Like liberation theologians, Tillich believed that the fundamental insights of Marxism (but not, however, all of its doctrinaire assertions!) are complementary to those of Protestantism into the distorted character of human existence.  Tillich also recognized that universal claims about the distorted character of human existence do not invalidate the recognition of concrete historical manifestations of this distorted human existence.

“The category of ‘the universally human’ [does] not lead away from the particular human problem of a definite social situation.  The ‘universal’ and ‘the concretely historical’ do not contradict each other” (PE, 168).  Examples: “So primitive Christianity challenged the Roman state as a demonic power having the ambiguity of the demonic to be creative and destructive at the same time, establishing order and compelling [people] to the worship of itself.  So Luther saw in the papacy in Rome the ‘Antichrist’ dominating Christendom and attacked it with all his prophetic wrath, although he knew he risked the unity of Christendom” (PE, 168).  “To reveal these concrete ideologies is one of the most important functions of the Protestant principle, just as it was one of the main points in the attack of the [Old Testament] prophets on the religious and social order of their time.  Theology, of course, must provide general insight into human nature, into its distorted character and its proneness to create ideologies.  But this is not enough.  A religious analysis of the concrete situation must unveil concrete ideologies, as Luther and the Reformers did when they unveiled the all-powerful Roman [Catholic] ideology” (PE, 170).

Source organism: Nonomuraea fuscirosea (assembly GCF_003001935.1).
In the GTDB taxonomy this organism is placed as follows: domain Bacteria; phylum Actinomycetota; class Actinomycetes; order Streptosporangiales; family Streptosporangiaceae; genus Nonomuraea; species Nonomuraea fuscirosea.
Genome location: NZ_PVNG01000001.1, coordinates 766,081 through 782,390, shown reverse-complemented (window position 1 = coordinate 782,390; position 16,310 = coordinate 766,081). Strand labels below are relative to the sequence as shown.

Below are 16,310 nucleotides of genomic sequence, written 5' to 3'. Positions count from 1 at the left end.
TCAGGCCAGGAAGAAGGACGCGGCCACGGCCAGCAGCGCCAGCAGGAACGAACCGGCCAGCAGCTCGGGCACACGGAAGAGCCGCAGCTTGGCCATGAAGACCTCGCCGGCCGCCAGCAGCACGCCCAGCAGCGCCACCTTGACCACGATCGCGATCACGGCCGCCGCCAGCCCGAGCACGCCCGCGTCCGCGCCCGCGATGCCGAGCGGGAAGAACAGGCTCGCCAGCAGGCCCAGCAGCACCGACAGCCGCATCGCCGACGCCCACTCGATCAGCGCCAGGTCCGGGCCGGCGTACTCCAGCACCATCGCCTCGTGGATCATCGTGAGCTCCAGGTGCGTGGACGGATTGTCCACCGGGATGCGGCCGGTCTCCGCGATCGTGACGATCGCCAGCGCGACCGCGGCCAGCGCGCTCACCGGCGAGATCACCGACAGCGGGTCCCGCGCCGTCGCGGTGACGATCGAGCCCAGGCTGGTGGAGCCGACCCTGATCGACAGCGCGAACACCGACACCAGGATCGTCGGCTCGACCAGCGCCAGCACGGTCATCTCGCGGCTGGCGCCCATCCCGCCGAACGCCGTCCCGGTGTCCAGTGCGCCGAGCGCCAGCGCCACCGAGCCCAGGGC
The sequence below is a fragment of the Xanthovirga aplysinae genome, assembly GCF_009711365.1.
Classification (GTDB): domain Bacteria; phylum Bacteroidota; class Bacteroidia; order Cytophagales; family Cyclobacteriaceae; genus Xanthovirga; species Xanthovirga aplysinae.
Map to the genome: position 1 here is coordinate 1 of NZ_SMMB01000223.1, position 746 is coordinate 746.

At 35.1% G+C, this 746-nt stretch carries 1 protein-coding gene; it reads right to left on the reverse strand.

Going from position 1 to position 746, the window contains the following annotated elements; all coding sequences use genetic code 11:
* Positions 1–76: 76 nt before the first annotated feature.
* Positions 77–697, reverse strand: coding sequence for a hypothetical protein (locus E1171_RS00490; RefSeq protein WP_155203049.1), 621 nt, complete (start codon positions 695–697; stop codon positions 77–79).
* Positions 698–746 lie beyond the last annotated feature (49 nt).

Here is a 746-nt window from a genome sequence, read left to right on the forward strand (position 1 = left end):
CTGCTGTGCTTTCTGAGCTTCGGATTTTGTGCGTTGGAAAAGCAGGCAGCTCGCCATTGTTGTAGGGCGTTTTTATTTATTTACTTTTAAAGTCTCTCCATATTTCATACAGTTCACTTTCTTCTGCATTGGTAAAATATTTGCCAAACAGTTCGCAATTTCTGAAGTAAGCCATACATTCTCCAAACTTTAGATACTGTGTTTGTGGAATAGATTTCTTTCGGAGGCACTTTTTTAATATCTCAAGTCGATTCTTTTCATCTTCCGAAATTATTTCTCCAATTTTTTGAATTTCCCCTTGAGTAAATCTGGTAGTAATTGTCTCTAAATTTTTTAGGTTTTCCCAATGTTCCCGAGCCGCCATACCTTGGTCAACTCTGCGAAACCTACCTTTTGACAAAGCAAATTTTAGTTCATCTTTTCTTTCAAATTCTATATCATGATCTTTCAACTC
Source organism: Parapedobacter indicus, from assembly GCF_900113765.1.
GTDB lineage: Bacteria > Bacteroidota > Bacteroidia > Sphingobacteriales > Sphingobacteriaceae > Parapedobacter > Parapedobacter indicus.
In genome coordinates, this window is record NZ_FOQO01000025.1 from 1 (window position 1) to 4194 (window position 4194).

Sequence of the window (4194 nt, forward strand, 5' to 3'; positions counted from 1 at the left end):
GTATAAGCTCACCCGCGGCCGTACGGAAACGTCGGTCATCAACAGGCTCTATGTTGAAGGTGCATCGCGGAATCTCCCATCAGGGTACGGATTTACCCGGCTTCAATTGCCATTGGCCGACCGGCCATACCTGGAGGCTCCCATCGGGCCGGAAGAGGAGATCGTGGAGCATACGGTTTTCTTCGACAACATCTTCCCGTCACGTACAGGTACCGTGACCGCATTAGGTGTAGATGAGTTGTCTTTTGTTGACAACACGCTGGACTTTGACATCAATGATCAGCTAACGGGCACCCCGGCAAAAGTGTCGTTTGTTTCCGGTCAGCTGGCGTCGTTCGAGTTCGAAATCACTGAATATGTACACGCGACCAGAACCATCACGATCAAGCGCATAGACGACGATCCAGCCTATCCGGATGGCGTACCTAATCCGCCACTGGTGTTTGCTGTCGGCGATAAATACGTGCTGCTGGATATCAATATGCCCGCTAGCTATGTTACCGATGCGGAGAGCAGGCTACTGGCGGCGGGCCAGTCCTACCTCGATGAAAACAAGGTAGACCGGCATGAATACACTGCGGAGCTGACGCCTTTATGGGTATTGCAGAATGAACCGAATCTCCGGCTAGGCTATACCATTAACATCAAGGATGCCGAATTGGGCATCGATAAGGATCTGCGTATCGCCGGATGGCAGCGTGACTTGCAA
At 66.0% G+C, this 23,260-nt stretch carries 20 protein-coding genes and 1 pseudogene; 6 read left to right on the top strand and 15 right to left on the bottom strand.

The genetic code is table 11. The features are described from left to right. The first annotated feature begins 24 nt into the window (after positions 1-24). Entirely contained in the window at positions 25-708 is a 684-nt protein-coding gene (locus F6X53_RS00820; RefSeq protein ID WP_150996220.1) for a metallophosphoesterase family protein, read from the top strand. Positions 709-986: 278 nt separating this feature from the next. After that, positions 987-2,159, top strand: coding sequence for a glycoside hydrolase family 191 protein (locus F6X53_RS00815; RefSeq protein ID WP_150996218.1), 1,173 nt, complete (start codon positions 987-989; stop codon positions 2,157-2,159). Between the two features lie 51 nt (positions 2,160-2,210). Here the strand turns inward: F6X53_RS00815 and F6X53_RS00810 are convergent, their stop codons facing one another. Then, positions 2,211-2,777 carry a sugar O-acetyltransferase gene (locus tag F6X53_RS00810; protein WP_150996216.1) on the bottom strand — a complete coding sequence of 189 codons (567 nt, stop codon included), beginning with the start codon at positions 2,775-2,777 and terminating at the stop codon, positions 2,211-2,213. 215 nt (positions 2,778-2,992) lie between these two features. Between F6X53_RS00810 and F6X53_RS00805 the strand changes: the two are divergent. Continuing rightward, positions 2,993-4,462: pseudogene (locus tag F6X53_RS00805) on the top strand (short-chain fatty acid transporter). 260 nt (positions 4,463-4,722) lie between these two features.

Accordingly, Tillich was keenly aware that Protestantism needed to undergo a transformation in the light of the Protestant principle so as to relate effectively to the challenges presented by unbridled capitalism with its attendant ills.  As a member of the “religious socialist” movement that tried to affirm the valid insights of Marxism apart from the dogmatic atheism of Marxists, he called upon Protestantism to free itself from its ideological captivity to capitalism.